Interior Views of the Boeing 314. The Boeing 314 was designed by Boeing for long range over water travel. To accomplish this mission required 5 crew members: Pilot, Co-Pilot, Flight Engineer, Navigator and Radio Operator. This is Boeing 314 Flying Boat Control Cabin, left to righ are the navigator, pilot, co-pilot, radio operator, and the flight engineer. Image is B&W, about 297K. Boeing 314 Flying Boat Pilot Instrument Panel. Image is B&W, about 252K. Boeing 314 Flying Boat Flight Engineer Panel. Empty seat on left side of the image is the radio operatior chair. Image is B&W, about 54K. Boeing 314 Flying Boat Navigator table. On the right is the Pilot. Image is B&W, about 40K. All of the interior views Added 12/26/15.

Beautiful inflight view of a Boeing C-97A Stratofreighter. Serial number is 48-399. This aircraft is a Military Air Transport Service, Pacific Division airplane. About 59K, Added 09/11/98.

Ground view of Boeing C-97A Stratofreighter serial number 48-399, same aircraft as above but a ground view. One other difference is that "Atlantic Division" is now on the tail of the airplane. About 33K, Added 11/14/99.

Inflight view of Boeing KC-97F Tanker. Serial number is 51-325. About 30K, Added 11/14/99.

Early Passenger Main Cabin Seating of Boeing 377. Believed this is the first Stratocruiser put into airline service by Pan American World Airways, registered N1025V, c/n 15925. Delivered to Pan Am in January 1949. B&W, about 270K. Added 04/01/20.

Inflight view of Boeing 377 Stratocruiser with cloudscape background of American Overseas Airlines. Registration is N90941, Boeing construction number 15957, delivered to American Oversaea Airlines on June 13, 1949, named Flagship Great Britian. The Boeing model 377 is the commercial version of the Boeing C/KC-97. This view shows a Closeup view of N90941. About 83K and 64K respectively. Added 5/26/03.

Passenger cabin of Boeing 377. Believe this a Northwest Orient airplane, it has the square passenger windows. Note the sprial staircase on the right which leads down to the lounge. View is facing aft, with the galley at the rear. About 145K. Added 05/11/08.

View inside the Lower passenger Lounge of a Northwest Boeing 377-10-30. The lounge could be built with round or square windows. Believe this a Northwest Orient airplane with the square passenger windows. The spiral stair case from the main deck to the lower lounge was located near the main entrance door. See pasenger cabin view above. B&W, about 237K. Added 01/01/21.

Pilots Instrument panel of Boeing 377. This is a Northwest Orient airplane, model 377-10-30. Note how the flight engineer doesn't have a table as other Boeing 377's have. About 167K. Added 05/11/08.

Inflight view of Bristol 170 Mk 31 Freighter. This is c/n 12766, manufactured 1947 as a Mk XI Freighter. Bristol manufactured 214 Freighters between 1945 and 1958. B&W, about 135K. Added 10/06/17.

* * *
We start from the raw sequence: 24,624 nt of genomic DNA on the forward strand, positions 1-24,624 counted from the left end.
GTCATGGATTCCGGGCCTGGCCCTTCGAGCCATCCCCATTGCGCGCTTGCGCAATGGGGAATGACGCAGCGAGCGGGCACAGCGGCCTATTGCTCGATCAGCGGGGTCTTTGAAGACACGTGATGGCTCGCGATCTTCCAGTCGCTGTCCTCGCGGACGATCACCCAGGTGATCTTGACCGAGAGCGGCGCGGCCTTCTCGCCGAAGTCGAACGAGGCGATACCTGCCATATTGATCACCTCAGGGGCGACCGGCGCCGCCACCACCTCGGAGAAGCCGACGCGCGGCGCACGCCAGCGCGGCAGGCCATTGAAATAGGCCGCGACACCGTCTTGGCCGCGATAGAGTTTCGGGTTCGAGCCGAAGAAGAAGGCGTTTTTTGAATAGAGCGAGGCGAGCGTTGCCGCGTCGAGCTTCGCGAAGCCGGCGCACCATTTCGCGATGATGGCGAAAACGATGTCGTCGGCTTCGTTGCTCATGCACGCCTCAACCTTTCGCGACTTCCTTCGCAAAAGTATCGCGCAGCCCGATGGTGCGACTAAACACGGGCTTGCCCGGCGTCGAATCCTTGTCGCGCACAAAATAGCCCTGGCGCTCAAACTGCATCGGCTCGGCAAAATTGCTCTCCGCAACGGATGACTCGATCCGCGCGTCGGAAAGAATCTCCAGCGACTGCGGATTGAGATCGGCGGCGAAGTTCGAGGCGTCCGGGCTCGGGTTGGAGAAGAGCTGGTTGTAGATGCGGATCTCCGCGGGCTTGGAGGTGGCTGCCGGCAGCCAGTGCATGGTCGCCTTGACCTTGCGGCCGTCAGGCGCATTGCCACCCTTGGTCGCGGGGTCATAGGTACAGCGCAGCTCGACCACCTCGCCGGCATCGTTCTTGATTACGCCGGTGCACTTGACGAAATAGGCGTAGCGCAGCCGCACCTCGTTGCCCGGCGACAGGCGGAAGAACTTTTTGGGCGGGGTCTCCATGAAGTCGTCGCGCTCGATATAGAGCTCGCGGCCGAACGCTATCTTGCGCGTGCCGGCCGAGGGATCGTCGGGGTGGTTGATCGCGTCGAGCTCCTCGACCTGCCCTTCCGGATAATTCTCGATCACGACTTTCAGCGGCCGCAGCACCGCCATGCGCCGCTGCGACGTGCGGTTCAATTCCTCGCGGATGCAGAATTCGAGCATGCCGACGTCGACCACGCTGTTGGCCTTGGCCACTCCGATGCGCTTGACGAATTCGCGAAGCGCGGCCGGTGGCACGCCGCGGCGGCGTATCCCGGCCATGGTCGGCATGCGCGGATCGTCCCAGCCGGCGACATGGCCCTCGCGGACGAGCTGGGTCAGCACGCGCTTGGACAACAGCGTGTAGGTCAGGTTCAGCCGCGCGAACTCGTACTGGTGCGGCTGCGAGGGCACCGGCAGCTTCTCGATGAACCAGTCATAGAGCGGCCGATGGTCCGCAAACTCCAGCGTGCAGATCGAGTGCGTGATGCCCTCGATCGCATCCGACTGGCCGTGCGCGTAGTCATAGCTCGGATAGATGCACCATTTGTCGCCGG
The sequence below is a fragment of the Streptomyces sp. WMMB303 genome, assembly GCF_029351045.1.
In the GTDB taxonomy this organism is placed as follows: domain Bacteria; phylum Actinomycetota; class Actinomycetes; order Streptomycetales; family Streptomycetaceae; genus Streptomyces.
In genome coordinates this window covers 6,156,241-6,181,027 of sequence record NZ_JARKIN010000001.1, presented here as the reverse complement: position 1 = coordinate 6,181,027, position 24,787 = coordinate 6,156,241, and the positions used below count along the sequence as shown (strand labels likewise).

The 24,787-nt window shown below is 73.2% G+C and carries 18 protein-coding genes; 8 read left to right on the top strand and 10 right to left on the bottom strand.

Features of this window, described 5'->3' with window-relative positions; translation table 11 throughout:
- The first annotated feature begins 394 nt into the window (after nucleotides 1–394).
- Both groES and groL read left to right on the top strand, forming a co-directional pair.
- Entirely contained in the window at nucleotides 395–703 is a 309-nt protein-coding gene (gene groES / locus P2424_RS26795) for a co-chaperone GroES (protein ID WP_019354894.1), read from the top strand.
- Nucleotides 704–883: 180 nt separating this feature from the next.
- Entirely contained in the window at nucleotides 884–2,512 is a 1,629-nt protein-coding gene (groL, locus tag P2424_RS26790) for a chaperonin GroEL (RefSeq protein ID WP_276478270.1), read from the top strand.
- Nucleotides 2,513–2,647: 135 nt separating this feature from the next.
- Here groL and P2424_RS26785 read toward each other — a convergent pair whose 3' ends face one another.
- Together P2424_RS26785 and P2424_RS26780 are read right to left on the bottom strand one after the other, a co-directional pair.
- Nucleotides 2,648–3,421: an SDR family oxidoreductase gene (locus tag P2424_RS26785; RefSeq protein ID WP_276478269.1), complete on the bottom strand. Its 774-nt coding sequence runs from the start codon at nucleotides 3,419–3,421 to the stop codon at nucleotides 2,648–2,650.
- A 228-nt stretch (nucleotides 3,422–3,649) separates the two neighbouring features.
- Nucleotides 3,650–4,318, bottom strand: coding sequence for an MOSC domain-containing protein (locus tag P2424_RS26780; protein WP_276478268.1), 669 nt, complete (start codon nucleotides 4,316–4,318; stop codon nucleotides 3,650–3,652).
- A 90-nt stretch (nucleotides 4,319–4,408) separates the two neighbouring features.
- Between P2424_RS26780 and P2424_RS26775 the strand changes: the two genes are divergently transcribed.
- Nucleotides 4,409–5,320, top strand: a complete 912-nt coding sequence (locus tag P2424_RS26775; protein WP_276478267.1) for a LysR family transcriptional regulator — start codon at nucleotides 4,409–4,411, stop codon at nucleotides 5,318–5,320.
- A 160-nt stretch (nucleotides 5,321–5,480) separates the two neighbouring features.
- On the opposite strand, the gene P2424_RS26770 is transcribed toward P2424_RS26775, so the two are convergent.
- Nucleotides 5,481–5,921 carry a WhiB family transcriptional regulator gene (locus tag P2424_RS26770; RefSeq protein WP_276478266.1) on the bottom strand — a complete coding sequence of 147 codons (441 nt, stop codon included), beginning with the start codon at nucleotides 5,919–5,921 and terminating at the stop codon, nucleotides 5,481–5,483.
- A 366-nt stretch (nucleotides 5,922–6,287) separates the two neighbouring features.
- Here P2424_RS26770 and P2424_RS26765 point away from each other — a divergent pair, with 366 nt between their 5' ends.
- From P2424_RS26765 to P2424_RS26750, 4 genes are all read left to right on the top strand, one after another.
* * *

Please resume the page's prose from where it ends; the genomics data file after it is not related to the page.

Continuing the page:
Bristol Britannia 102, G-ANBA of B.O.A.C. Airplane first flew for B.O.A.C. in August 12, 1957. B&W, about 269K. Added 04/08/15.

Ground view of Budd RB-1 Conestoga. Only 17 RB-1 Conestoga aircraft were built. Unique feature of this airplane is that it was manufactured out of stainless steel at a time when concerns existed about the availability of aluminum. This is Navy Bureau number 39294, msn 003. After WWII this and 11 other Conestoga's were sold to National Skyway Freight Corp, later Flying Tiger Line as NC45347. Crashed in blizzard at Bluefield, Virgnia onto a golf course Jan 1, 1946. My thanks to the Joseph Baugher's homepage for aircraft information. B&W, about 183K. Added 03/24/19.

"C" Manufactures

Inflight view of Canadair DC-4M2 North Star of Trans-Canada Air Lines registered CF-TFB, it is serial number 126, delivered Oct. 10, 1947. About 255K. Added 6/26/99.

Inflight view of Canadair North Star of BOAC. Registered G-ALHG, it is serial number 154. BOAC named this their North Star's the Argonaut class. Delivered May 7, 1949. This particular aircraft operated the last British Overseas Airways Corporation flight of a Canadair North Star in BOAC service on March 8, 1960. About 197K. Added 6/26/99.

Inflight view of Canadair CL-44-6, c/n 4. In the Royal Canadian Air Force this is CC-106 Yukon serial number 15924. Power by Rolls Royce Tyne 515 engines. B&W, about 287K. Added 04/01/21.

Inflight view of the Consolidated XC-99 transport version of the B-36. This is a very nice in flight view taken early in its career, about 1949, before the radar was added to the nose. About 115K. Added 3/27/04.

Ground side view of Convair 240, registered to American Airlines, NC94219, a model 240-0, named Flagship Newark, this is construction number 33, delivered March 9, 1948. B&W, about 70K. Added 04/01/12.

Inflight view of the above photo, Convair 240 NC94219, an American Airlines model 240-0, named Flagship Newark, this is construction number 33, delivered March 9, 1948. B&W, about 102K. Added 09/28/13.

Inside cabin view of Convair 240. The interior is one of the Pan American Convair 240's with seating 2 on each side of the aisle with 10 rows, 40 passengers total. B&W, about 144K. Added 06/12/13.

Inflight view of Convair 340, from below registered to United Airlines, N73102, a model 340-31, construction number 2. This was the first Convair 340 for United. B&W, about 130K. Added 07/20/08.